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I don't think you follow. See, Craig T. Nelson is also a prominent Craig, and he used to star in the defunct television show "Coach."
It didn't ruin the joke.
Fair enough. Mattingley's Sideburns' material is kevlar. But it's sort of like when your neighbor doesn't cut their grass and leaves the El Camino they haven't driven in 30 years out on their front lawn on blocks. It's a fucking eyesore even next to a beautiful mansion.
Listen, asshole, the car has only been out there for three years, max, and I can't cut the lawn because my brother borrowed my lawnmower and never gave it back. Besides, the car is in the way. And just because my grass is long doesn't mean you don't have to pick up your dog shit. My kids are constantly coming in the house wearing your fuckin dog's shit.
Hey, dickhead, at least turn down the Winger before you come yell at me.
Yes, it did.
No, it really didn't.It was a pretty dopey joke, but its presence didn't detract from the humor or the impact of the preceding joke, which we all liked.It's not a dog turd on the Mona Lisa, it's a picture of a dog turd hanging next to the Mona Lisa.
I disagree with this line of thinking, and I think it does far more harm than good. What's worse for the site: the occasional clumsy joke reply, or depressed commenting numbers because people feel like riffing on each other's jokes and trying to build pyramids is likely to get them singled out by the cool kids' table?Pre-redesign, the site was swimming with joke replies. There were great commenters who seemed to never reply to a comment with anything but another joke. People felt like they had room to try stuff and play around without fear that they were going to "ruin" some egomaniac's delicate snowflake of a comment. And when you read the comments, there was the real sense that it was a group of people having fun and at least semi-collaboratively making a funny comment section, rather than a bunch of competitive, territorial jerks insisting that everyone else give them a 20-foot-radius for their recital.What's unfortunate is that on an individual basis, commenters are as good now as they've ever been. But they don't interact in any way other than polite golf claps. There's maybe one pyramid every three weeks, always involving the same half-dozen commenters.I'm not laying that at the feet of this blog, but singling out some guy because he tried to make a joke (and failed) doesn't help. It just doesn't help. How about instead of trying to end the completely non-existent epidemic of bad replies, you put your efforts toward encouraging people to take chances and try to build a funny, welcoming, vibrant comment section together?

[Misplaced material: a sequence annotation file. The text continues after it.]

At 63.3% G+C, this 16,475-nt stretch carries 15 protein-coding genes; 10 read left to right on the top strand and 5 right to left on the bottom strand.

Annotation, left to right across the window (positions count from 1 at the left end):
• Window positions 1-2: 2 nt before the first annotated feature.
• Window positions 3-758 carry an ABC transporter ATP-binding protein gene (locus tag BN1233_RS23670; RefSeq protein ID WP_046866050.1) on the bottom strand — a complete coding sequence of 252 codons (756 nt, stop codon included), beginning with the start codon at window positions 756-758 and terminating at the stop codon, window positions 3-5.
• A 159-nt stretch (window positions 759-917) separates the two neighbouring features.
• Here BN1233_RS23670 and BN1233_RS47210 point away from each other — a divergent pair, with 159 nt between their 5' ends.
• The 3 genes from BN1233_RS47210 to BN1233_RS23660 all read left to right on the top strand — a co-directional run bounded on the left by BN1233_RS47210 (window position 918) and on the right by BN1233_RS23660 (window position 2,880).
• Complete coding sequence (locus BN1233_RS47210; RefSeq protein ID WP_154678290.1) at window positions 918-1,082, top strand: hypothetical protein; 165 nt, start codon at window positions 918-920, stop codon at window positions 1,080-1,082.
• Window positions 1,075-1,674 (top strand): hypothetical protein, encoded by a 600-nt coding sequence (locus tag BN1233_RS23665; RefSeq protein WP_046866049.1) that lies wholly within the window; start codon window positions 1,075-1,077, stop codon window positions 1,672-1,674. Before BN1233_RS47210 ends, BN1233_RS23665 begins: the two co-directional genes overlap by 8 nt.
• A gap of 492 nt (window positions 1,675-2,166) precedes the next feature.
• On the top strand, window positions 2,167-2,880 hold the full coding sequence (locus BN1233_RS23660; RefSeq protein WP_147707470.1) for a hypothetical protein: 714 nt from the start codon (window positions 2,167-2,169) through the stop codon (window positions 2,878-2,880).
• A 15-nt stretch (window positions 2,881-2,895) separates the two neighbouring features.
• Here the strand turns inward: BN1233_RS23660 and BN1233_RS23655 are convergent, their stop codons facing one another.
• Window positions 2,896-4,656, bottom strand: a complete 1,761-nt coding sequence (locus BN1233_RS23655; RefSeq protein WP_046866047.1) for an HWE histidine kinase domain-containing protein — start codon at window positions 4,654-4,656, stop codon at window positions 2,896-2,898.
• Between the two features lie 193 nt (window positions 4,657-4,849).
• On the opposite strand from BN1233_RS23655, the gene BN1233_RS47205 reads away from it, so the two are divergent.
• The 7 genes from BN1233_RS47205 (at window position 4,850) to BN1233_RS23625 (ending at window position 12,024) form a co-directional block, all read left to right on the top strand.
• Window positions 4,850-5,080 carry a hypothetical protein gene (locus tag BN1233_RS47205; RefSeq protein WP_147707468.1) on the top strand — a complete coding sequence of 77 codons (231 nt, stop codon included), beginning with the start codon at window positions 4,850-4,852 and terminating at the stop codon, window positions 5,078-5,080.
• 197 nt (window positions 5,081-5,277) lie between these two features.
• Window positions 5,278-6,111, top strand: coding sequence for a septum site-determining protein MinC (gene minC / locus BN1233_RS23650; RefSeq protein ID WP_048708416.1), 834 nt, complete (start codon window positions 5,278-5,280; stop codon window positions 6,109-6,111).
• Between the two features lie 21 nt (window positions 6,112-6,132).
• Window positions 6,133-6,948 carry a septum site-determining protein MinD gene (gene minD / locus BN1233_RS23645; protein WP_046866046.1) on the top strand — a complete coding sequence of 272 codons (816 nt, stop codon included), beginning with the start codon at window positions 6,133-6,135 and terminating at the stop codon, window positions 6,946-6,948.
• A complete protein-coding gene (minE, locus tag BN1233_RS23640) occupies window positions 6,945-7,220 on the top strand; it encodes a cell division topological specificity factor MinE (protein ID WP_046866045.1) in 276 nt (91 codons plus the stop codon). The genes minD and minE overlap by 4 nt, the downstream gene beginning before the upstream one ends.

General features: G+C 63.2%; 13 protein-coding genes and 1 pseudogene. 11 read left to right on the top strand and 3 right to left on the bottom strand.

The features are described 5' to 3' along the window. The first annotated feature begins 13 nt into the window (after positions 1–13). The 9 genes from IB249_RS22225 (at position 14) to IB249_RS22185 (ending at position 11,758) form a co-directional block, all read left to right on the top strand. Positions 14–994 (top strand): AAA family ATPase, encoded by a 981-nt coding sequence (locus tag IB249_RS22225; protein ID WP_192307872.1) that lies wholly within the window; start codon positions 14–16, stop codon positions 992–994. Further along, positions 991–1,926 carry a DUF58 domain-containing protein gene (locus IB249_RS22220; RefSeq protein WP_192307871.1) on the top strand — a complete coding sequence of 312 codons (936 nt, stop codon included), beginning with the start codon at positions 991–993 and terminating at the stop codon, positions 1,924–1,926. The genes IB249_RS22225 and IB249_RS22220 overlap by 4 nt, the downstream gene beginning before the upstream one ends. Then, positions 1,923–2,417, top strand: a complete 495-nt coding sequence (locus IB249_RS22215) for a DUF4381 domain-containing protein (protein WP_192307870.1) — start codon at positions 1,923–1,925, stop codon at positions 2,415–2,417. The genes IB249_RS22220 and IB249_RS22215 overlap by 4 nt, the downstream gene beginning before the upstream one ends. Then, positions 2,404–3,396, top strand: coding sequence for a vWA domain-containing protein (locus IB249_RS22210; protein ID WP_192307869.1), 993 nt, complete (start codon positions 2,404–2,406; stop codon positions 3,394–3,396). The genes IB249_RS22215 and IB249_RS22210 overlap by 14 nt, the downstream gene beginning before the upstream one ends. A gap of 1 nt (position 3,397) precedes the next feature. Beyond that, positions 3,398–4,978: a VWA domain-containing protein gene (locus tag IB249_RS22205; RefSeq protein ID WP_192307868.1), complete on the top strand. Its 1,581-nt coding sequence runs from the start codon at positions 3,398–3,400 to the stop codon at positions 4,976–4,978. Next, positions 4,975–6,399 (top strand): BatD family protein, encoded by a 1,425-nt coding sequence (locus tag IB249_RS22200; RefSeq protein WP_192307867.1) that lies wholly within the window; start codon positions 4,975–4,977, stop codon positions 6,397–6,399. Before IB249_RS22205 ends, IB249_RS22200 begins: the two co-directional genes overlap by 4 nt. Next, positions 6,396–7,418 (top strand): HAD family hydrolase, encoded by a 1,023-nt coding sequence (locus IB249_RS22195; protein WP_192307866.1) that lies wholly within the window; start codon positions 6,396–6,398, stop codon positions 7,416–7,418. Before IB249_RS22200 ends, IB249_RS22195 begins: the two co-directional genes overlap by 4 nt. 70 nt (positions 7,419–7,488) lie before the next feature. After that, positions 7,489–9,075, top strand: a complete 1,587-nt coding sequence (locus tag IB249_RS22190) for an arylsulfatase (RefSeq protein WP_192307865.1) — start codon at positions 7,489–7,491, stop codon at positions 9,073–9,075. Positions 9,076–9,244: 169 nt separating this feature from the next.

Absolutely agree with this.
Thanks for a comment that obviously involved a lot more thought than the original post. I do think that this blog generally encourages people to participate, take chances, and enjoy commenting. I don't think picking on the occasional sloppy (at best), lazy and worthless (at worst) comment undermines that goal, but you're surely entitled to disagree. There is a reason, beyond sheer laziness, that I've never tried my hand at an MBA style Duds roundup, and that's that I don't think it's in keeping with the essence of this blog, which is to score cheap, fun, inoffensive laughs. Look, people like to stare at car wrecks. And on a completely satirical blog about comments on a blog, I don't think occasionally laughing at disasters does anything to dissuade people from trying their hand at pyramids. Hell, I started a pyramid yesterday that drew 40+ replies. I assume the people reading this blog are, by and large, regular Deadspin commenters who "get it." I sincerely doubt the occasional poster who comes along and lobs a hapless "Sandusky!!!1!" reference bothers to read a hyper-meta blog about the personalities of the 2009 COTY runner up and his friends. If I am wrong about that, I am sincerely sorry, since it was never my intent to dissuade anyone from trying something, but it is also neither the first nor last time I was wrong.